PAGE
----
The Elements of a Brand Style Guide
Consistency is essential when it comes to your brand's identity. When you have more than one person or department creating collateral or marketing materials for your entity, you want to ensure consistency with your brand across all mediums. A brand style guide will allow you to communicate your brand requirements clearly and consistently.
The Six Key Elements of a Brand Style Guide
There are six key components of a style guide. Each one merits careful consideration and needs to speak from the heart of your company. As a business owner, you need to have a hands-on role in developing the style guide because it should clearly define your brand's image and identity.
So, let's start where you started: with your business's story.
1: Brand Story
Every business has a beginning. What's yours? Tell the story of how your business came to be. However, there are a few different ways to tell a story.
You can be like Warby Parker, the disruptive eyewear company who tells their story by focusing on the problem they wanted to solve: expensive glasses. Or you can focus on the people who make your business possible. MouthFoods tells stories of the farmers and small business owners who make the products they distribute, establishing a rich emotional connection.
Your story should include your company's mission and vision as well. Keep it simple and easy to understand.
2: Brand Voice & Personality
Voice is all about word choice and writing style. It's a critical component of your brand's identity. You're probably not a professional writer, but that's okay!
Start with personality adjectives. Jennifer Aaker, a behavioral psychologist, and Stanford professor defined a framework in 1997 which divided the personality into five dimensions, each containing a set of facets.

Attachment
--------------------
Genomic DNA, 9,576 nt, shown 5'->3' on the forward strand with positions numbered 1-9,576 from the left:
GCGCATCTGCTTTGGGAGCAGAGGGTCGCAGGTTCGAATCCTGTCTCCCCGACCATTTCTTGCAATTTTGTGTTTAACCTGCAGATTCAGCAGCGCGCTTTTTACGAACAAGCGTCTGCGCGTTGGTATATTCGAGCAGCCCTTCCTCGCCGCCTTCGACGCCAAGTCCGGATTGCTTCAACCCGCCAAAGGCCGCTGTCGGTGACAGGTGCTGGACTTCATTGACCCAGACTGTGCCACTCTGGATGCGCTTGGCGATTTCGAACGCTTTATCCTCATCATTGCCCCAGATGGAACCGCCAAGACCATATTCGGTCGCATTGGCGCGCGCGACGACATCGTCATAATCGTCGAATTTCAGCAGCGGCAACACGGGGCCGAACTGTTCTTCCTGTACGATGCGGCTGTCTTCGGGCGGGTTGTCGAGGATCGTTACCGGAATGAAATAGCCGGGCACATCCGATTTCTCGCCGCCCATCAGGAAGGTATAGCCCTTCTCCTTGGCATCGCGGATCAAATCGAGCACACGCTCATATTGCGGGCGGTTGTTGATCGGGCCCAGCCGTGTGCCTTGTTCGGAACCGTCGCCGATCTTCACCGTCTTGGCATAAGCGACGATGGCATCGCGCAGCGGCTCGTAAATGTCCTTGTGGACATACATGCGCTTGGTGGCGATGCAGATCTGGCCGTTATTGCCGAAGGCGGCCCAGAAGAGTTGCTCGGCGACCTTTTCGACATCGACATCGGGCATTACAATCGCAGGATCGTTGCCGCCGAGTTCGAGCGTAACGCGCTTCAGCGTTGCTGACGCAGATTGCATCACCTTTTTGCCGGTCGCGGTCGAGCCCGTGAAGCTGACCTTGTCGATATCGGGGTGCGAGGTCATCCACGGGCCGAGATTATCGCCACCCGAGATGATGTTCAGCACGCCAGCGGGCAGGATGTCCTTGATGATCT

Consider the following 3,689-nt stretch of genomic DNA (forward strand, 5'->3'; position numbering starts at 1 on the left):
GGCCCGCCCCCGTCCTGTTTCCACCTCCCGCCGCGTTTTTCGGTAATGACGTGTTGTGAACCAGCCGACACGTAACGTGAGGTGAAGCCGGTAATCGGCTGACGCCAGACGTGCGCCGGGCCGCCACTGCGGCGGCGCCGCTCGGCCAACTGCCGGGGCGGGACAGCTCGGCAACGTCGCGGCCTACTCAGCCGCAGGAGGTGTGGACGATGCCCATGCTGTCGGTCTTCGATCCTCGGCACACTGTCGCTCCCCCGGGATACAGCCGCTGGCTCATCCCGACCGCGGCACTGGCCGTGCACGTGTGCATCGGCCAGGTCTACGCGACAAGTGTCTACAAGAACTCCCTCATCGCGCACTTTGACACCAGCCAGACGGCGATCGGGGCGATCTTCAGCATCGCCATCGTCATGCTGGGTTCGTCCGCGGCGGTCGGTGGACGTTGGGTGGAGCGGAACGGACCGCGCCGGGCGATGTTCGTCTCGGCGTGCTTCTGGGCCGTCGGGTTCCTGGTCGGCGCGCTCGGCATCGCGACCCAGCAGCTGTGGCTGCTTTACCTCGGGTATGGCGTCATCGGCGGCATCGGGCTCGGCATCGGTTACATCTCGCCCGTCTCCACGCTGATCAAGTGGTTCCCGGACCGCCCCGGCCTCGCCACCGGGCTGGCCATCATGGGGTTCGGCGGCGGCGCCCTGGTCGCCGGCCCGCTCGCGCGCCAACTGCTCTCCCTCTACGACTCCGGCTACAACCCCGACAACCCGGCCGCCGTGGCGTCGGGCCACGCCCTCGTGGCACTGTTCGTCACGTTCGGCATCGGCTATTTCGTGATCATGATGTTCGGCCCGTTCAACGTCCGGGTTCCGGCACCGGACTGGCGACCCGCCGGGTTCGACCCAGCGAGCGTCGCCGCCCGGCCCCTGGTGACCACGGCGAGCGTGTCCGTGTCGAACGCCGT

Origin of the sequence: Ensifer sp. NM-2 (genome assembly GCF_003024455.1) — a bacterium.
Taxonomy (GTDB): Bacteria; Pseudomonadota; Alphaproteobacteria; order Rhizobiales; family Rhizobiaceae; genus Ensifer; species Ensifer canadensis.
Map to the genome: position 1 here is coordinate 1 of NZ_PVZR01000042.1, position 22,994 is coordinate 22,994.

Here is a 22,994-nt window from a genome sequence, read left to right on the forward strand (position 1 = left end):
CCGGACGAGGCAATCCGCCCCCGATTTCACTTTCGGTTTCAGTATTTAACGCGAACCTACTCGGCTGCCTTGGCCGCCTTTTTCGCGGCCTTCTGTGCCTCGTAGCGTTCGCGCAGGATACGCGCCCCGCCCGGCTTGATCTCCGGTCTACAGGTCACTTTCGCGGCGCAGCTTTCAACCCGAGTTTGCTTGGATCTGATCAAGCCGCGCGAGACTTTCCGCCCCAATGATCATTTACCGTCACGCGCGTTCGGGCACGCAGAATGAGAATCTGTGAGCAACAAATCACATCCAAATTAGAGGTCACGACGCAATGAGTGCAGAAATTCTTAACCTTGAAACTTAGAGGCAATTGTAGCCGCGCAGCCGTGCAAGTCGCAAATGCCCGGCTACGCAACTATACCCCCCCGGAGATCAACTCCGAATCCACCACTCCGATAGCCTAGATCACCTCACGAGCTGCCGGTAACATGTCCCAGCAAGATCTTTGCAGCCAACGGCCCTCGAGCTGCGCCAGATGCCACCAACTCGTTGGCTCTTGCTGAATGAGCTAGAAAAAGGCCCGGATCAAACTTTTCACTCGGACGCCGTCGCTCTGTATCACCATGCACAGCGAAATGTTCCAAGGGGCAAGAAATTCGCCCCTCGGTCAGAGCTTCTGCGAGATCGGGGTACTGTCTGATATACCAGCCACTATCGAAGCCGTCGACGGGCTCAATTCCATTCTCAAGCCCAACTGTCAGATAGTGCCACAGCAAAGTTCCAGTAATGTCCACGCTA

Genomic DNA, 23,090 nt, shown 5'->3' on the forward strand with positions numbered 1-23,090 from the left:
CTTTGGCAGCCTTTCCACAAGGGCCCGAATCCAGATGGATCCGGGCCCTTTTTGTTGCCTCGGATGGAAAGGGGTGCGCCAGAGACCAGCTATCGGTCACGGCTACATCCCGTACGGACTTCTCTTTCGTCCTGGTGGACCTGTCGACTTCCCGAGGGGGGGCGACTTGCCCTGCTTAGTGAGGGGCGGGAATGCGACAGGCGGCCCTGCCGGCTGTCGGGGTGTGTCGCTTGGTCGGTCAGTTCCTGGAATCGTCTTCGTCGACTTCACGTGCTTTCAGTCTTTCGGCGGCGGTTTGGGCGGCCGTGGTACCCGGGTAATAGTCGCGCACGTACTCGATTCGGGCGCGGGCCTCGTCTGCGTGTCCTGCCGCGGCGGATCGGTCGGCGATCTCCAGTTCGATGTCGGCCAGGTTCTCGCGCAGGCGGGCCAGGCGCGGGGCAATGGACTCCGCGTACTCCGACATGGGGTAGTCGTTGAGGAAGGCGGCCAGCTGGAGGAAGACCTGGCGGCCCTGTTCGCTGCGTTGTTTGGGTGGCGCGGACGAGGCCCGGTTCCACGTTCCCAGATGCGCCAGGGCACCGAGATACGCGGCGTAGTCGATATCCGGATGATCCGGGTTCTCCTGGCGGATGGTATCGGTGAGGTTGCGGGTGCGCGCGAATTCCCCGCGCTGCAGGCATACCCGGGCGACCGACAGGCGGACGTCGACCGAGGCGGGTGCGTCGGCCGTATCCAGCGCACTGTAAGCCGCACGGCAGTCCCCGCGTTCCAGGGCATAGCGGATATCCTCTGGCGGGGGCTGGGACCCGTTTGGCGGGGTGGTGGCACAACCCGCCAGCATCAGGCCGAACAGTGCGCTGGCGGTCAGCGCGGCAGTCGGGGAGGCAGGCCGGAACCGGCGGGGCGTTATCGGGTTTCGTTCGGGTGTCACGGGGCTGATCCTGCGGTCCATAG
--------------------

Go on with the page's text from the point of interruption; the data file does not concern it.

These dimensions are:
Sincerity: down-to-earth, honest, wholesome, cheerful
Excitement: daring, spirited, imaginative, up-to-date
Competence: reliable, intelligent, successful
Sophistication: upper class, charming
Ruggedness: outdoorsy, tough
These facets are further divided into a set of traits.
Down-to-earth: down-to-earth, family-oriented, small-town
Honest: honest, sincere, real
Wholesome: wholesome, original
Cheerful: cheerful, sentimental, friendly
Daring: daring, trendy, exciting
Spirited: spirited, cool, young
Imaginative: imaginative, unique
Up-to-date: up-to-date, independent, contemporary
Reliable: reliable, hardworking, secure
Intelligent: intelligent, technical, corporate
Successful: successful, leader, confident
Upper class: upper class, glamorous, good looking
Charming: charming, feminine, smooth
Outdoorsy: outdoorsy, masculine, western
Tough: tough, rugged
A brand’s personality is developed or identified by ranking these traits on a scale of one to five, with one being the least representative of the brand and five being the most. How did your brand rank? What top 5 emerged?
Fine-Tuning Your Voice
Your voice should be appealing to your target market, so take the time to study how they communicate with one another. Your voice should also fit the status level of the product or service you offer. You wouldn't expect Ritz Carlton to open up with anything but "sophisticated" and "upper class" themes in their advertisements.
Standardize and Spread